There is evidence that the OXTR gene may be linked to individual differences in empathy and theory of mind. Behavioral studies show that OXTR is associated with self reported empathy (Rodrigues et al., 2009). Furthermore, Wu et al. (2012) demonstrated that distinct polymorphisms of the OXTR gene are associated with emotional and cognitive (i.e., theory of mind) empathy. In terms of the brain, there is evidence that the OXTR gene is associated with the structure and function of brain regions involved in emotional empathy (Figure 1B). Specifically, Furman et al. (2011) and Tost et al. (2010, 2011) demonstrated volumetric differences of the dorsal ACC according to OXTR polymorphisms. In terms of function, Tost et al. (2011) showed that the OXTR gene is associated with dorsal ACC activity during emotional face processing. However, it is currently unknown if OXTR is associated with the structure or function of key brain regions involved in cognitive empathy/theory or mind, such as the temporal parietal junction.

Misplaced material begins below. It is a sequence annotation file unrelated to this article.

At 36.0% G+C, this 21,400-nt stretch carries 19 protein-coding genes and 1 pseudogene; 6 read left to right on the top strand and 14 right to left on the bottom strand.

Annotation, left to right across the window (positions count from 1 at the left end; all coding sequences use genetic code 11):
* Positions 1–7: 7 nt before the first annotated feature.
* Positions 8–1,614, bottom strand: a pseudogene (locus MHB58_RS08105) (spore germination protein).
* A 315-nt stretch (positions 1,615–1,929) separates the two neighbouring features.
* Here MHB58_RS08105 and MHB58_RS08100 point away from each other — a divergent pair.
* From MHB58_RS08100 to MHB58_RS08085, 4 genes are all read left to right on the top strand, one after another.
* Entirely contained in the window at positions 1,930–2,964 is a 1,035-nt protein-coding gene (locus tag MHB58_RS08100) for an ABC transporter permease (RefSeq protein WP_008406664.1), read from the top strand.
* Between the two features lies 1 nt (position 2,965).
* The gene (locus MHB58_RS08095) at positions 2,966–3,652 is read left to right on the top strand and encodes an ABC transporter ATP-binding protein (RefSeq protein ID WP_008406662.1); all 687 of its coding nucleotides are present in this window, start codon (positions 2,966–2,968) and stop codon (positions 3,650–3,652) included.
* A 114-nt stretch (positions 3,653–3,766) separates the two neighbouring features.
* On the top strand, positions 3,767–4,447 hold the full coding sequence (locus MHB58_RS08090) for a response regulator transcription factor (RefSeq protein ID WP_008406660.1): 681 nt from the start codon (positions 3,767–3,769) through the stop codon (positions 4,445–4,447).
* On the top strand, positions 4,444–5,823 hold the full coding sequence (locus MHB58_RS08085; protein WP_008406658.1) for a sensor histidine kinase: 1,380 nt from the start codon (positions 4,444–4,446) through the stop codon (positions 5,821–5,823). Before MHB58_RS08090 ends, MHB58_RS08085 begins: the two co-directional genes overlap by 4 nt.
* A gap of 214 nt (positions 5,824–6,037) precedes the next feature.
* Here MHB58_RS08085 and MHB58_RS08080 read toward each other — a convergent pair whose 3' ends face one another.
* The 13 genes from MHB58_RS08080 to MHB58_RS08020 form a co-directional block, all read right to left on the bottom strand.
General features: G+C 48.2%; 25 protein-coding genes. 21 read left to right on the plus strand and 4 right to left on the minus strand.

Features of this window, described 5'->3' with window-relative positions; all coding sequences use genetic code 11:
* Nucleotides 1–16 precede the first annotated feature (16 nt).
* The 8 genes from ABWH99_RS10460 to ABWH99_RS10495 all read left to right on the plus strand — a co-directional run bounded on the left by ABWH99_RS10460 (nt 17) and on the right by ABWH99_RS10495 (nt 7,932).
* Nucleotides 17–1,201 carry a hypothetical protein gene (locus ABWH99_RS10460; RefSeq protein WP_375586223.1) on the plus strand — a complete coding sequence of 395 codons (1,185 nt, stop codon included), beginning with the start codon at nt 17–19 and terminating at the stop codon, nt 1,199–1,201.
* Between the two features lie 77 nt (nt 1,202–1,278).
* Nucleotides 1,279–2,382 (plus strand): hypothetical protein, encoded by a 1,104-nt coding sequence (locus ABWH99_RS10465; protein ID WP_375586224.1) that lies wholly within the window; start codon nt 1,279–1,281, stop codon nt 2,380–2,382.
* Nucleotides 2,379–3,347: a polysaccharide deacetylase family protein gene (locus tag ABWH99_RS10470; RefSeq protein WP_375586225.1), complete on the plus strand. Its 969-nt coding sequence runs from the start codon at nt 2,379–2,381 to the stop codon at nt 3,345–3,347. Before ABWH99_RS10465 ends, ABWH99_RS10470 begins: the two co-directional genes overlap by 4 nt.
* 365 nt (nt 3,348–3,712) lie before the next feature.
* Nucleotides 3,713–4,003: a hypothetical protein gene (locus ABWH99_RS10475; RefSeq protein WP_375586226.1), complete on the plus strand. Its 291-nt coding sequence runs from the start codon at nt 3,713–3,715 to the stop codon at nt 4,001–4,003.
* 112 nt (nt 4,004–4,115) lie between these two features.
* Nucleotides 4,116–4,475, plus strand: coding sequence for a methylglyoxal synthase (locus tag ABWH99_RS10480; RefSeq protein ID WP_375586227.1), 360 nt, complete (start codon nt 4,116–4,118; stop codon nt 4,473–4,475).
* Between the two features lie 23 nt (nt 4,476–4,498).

The OXTR gene may be linked to the ability to socially communicate. Behavioral research shows that OXTR is associated with the ability to comprehend information during vocal communication (Tops et al., 2011) and with the severity of communication deficits in autism (Jacob et al., 2007; Lerer et al., 2007; Campbell et al., 2011). There is limited evidence that OXTR is linked to brain mechanisms underlying social communication (Figure 1C). However, indirect support comes from research on the effect of OT administration on brain reactivity to vocal social signals (Riem et al., 2011, 2012). Riem et al. (2011) showed that parents that receive OT administration exhibit greater left inferior frontal gyrus reactivity to sounds of their child crying as compared to parents receiving placebo. In addition, OXTR methylation status is associated with left STG activation (Jack et al., 2012). However, the association between OXTR methylation and STG activity was found in response to a biological motion processing task. Therefore, it is currently unknown if the OXTR gene is associated with the functional anatomy of the STG when socially communicating. In addition, it is currently unknown how OXTR polymorphisms may affect the structure or function of other regions involved in social communication that include the inferior frontal gyrus and premotor area.